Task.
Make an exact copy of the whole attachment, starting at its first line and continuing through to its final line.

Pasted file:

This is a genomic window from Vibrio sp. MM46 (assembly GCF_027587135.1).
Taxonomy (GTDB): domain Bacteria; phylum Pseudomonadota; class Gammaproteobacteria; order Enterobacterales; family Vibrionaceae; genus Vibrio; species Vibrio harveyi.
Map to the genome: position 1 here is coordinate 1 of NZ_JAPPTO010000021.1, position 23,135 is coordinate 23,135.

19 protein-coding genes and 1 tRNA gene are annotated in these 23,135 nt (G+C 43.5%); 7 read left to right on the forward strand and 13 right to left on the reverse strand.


This is a genomic window from Vibrio sp. MM46 (assembly GCF_027587135.1).
Taxonomy (GTDB): domain Bacteria; phylum Pseudomonadota; class Gammaproteobacteria; order Enterobacterales; family Vibrionaceae; genus Vibrio; species Vibrio harveyi.
Map to the genome: position 1 here is coordinate 1 of NZ_JAPPTO010000021.1, position 23,135 is coordinate 23,135.

19 protein-coding genes and 1 tRNA gene are annotated in these 23,135 nt (G+C 43.5%); 7 read left to right on the forward strand and 13 right to left on the reverse strand.